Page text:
One of World War II’s Bloodiest Battles Could Be Japan’s Strategy to Defeat China in War

Michael Peck

Security, Asia

Think Iwo Jima. 

One of World War II’s Bloodiest Battles Could Be Japan’s Strategy to Defeat China in War

Iwo Jima was one of the bloodiest battles of the Pacific War. The assault by U.S. Marines in February 1945 on the small island—just eight square miles of volcanic rock—cost the United States more than 25,000 casualties. The Japanese garrison, more than 20,000 strong, fought and died virtually to the last man.

Is this a guide for how Japan can stop China?

There are lessons to be learned from the Pacific War, says Yoshiaki Nakagawa, a retired lieutenant general the Japanese Self Defense Force. To be clear, Nakagawa is not calling for Japanese soldiers to again launch suicidal banzai charges. But he does point out how the Pacific War proved that storming a defended island requires an attacker to commit vastly more resources than the defender.

Nakagawa’s analysis is part of a RAND report titled “The U.S.-Japan Alliance and Deterring Gray Zone Coercion in the Maritime, Cyber, and Space Domains.” Written by U.S. and Japanese researchers, the study examined Chinese “gray zone” warfare, or actions meant to coerce the United States and Japan while not triggering a war.” These range from fishing boats and maritime police vessels entering disputed Japanese waters, to cyberattacks, to high-profile space launches.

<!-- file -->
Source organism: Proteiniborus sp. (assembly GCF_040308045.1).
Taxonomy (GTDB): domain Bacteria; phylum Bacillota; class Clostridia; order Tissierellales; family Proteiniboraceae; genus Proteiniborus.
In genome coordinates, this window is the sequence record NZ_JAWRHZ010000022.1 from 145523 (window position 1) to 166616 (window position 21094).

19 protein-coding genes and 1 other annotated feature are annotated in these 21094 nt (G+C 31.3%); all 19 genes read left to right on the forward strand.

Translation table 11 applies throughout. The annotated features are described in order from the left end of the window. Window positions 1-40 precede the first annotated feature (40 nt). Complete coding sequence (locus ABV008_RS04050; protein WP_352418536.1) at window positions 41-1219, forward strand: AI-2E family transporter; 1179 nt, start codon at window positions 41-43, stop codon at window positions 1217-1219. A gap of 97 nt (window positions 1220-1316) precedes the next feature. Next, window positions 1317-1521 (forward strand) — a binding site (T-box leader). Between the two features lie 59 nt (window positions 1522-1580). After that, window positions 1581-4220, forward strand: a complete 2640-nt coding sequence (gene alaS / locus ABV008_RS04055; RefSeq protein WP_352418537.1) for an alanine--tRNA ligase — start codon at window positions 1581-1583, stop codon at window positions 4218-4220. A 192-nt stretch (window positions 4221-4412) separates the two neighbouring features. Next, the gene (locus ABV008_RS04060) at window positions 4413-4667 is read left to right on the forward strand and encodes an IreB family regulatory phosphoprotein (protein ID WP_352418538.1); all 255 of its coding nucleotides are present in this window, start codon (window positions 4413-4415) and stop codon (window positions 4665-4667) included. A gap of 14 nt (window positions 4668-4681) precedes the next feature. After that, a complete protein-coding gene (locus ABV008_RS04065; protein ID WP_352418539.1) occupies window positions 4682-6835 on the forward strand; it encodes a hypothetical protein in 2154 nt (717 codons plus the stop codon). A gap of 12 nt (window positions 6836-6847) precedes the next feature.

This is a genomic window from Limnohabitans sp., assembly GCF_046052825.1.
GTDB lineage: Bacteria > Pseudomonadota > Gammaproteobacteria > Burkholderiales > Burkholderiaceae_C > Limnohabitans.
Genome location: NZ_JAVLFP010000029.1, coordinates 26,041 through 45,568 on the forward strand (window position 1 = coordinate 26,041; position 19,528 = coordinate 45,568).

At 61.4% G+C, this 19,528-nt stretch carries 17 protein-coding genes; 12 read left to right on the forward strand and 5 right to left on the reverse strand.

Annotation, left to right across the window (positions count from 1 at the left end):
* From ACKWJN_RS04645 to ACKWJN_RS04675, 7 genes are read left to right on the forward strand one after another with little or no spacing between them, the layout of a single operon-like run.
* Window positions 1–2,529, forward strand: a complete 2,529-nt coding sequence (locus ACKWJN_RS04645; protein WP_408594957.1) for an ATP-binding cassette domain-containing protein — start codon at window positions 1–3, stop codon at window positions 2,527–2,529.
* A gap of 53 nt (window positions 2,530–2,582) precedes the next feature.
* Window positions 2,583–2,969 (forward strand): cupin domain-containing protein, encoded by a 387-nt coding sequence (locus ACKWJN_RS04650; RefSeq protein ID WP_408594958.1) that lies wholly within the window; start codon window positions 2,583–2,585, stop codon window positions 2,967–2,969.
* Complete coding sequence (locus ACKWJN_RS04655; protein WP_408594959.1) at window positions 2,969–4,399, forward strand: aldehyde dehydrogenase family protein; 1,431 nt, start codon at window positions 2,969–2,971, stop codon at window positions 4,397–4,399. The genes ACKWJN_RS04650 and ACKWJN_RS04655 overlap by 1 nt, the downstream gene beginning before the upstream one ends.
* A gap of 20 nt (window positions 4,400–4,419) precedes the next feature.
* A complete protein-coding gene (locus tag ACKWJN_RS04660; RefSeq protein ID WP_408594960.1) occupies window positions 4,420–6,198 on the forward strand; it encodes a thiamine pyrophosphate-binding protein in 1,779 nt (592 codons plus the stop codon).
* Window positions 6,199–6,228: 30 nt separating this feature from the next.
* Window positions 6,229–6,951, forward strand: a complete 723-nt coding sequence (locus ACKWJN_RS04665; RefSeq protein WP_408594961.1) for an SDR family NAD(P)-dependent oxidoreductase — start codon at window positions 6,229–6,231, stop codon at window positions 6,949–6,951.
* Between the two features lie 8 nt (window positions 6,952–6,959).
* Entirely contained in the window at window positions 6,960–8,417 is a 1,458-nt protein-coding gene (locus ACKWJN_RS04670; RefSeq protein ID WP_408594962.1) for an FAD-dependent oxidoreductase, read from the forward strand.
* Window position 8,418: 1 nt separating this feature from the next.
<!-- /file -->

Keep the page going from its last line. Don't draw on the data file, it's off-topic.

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The report concluded that there are strategies that the United States and Japan can pursue to stop or deter Chinese provocations. Among them are Nakagawa’s contention that Japanese ground troops can deter China from the Ryukyu (Nansei in Japan) and Senkaku islands, which are owned by Japan but claimed by China.

“Through the emplacement of an appropriately dug-in and well-provisioned defending force, the Japanese Imperial Army determined that it could force its U.S. adversary to expend between three and five times the number of forces Japan had deployed in order to occupy and use the islands,” who Nakagawa, who notes the Japanese Ground Self Defense Forces have taken this lesson to heart.

Japanese troops armed with antiship missiles can foil a Chinese landing, or fight a delaying action to render the island unusable until help arrives. Assuming the Japanese navy and air force can secure…

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